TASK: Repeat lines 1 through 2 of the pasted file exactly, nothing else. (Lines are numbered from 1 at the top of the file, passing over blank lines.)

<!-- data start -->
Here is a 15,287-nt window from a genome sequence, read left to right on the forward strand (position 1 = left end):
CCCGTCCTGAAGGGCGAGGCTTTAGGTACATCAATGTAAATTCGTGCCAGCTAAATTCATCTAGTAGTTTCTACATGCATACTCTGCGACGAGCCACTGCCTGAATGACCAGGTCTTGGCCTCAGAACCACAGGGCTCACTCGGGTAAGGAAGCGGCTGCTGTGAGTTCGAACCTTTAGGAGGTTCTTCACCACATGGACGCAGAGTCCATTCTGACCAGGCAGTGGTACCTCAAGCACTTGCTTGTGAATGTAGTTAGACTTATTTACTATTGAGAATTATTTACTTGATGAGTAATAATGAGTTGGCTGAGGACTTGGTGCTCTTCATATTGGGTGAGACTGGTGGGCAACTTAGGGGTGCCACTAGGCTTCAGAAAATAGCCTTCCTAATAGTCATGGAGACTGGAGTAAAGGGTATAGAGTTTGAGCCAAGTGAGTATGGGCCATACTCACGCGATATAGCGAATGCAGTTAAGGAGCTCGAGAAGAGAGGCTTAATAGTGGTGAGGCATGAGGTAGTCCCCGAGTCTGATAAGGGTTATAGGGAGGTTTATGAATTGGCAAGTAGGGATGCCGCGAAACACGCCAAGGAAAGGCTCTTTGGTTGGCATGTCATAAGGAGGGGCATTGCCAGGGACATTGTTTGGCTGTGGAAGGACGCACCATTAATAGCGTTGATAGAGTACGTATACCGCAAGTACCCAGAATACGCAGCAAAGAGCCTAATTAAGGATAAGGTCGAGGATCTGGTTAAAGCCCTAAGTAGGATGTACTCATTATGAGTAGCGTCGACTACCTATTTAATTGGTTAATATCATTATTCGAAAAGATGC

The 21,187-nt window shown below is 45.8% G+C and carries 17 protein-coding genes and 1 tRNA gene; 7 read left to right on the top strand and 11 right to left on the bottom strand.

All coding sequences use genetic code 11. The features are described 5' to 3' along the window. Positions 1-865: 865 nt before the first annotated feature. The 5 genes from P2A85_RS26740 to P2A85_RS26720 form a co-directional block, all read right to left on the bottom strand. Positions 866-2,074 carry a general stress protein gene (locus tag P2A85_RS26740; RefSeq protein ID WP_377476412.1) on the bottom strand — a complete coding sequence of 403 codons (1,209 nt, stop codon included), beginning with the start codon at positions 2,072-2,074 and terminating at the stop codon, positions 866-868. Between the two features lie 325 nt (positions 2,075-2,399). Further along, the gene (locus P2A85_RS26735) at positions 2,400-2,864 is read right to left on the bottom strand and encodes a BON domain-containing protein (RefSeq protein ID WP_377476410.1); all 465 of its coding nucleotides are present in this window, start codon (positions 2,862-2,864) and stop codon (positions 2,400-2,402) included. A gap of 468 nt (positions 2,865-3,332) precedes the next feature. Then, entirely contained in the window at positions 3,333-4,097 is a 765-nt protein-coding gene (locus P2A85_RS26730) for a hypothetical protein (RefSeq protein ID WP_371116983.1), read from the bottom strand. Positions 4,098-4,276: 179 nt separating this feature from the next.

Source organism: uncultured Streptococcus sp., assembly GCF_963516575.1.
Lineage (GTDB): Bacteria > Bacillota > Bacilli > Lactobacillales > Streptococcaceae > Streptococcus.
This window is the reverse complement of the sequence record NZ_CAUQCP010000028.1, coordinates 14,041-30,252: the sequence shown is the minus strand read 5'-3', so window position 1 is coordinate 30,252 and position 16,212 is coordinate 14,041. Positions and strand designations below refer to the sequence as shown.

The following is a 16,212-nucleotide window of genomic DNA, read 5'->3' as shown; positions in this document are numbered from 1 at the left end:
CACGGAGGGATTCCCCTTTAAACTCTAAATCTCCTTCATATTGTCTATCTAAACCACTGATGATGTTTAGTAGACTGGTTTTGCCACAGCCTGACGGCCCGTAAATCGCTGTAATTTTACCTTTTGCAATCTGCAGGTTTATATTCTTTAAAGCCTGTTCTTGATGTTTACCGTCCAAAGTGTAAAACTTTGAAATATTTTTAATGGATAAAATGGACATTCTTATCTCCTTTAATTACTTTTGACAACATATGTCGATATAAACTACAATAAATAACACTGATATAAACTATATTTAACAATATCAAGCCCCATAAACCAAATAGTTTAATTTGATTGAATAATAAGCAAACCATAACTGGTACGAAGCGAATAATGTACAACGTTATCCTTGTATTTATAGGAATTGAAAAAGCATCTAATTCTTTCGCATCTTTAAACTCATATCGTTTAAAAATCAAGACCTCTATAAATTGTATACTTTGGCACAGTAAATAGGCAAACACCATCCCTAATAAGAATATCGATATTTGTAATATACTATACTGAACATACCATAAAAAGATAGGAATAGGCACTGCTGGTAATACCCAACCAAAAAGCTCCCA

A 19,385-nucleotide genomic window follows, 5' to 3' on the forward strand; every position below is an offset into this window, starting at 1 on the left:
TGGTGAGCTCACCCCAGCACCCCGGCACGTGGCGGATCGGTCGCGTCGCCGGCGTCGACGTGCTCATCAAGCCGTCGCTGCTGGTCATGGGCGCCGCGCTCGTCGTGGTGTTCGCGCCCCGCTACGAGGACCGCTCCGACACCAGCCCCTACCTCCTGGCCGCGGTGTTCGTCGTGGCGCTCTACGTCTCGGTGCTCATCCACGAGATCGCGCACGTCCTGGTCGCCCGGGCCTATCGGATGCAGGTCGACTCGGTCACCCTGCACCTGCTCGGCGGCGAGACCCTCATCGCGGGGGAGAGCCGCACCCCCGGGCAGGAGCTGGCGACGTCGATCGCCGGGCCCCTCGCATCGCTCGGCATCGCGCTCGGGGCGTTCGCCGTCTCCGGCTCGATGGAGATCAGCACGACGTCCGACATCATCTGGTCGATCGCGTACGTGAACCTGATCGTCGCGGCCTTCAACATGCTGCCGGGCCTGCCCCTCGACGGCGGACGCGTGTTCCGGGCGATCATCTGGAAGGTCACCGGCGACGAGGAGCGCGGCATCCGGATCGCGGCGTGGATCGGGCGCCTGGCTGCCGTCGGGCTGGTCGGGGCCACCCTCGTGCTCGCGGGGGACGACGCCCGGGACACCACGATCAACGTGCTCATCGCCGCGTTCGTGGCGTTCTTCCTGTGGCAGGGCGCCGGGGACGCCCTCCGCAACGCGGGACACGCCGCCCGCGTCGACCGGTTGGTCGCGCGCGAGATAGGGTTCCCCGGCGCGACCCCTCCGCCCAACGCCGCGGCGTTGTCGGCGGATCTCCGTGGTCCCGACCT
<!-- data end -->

Here is a 15,287-nt window from a genome sequence, read left to right on the forward strand (position 1 = left end):
CCCGTCCTGAAGGGCGAGGCTTTAGGTACATCAATGTAAATTCGTGCCAGCTAAATTCATCTAGTAGTTTCTACATGCATACTCTGCGACGAGCCACTGCCTGAATGACCAGGTCTTGGCCTCAGAACCACAGGGCTCACTCGGGTAAGGAAGCGGCTGCTGTGAGTTCGAACCTTTAGGAGGTTCTTCACCACATGGACGCAGAGTCCATTCTGACCAGGCAGTGGTACCTCAAGCACTTGCTTGTGAATGTAGTTAGACTTATTTACTATTGAGAATTATTTACTTGATGAGTAATAATGAGTTGGCTGAGGACTTGGTGCTCTTCATATTGGGTGAGACTGGTGGGCAACTTAGGGGTGCCACTAGGCTTCAGAAAATAGCCTTCCTAATAGTCATGGAGACTGGAGTAAAGGGTATAGAGTTTGAGCCAAGTGAGTATGGGCCATACTCACGCGATATAGCGAATGCAGTTAAGGAGCTCGAGAAGAGAGGCTTAATAGTGGTGAGGCATGAGGTAGTCCCCGAGTCTGATAAGGGTTATAGGGAGGTTTATGAATTGGCAAGTAGGGATGCCGCGAAACACGCCAAGGAAAGGCTCTTTGGTTGGCATGTCATAAGGAGGGGCATTGCCAGGGACATTGTTTGGCTGTGGAAGGACGCACCATTAATAGCGTTGATAGAGTACGTATACCGCAAGTACCCAGAATACGCAGCAAAGAGCCTAATTAAGGATAAGGTCGAGGATCTGGTTAAAGCCCTAAGTAGGATGTACTCATTATGAGTAGCGTCGACTACCTATTTAATTGGTTAATATCATTATTCGAAAAGATGC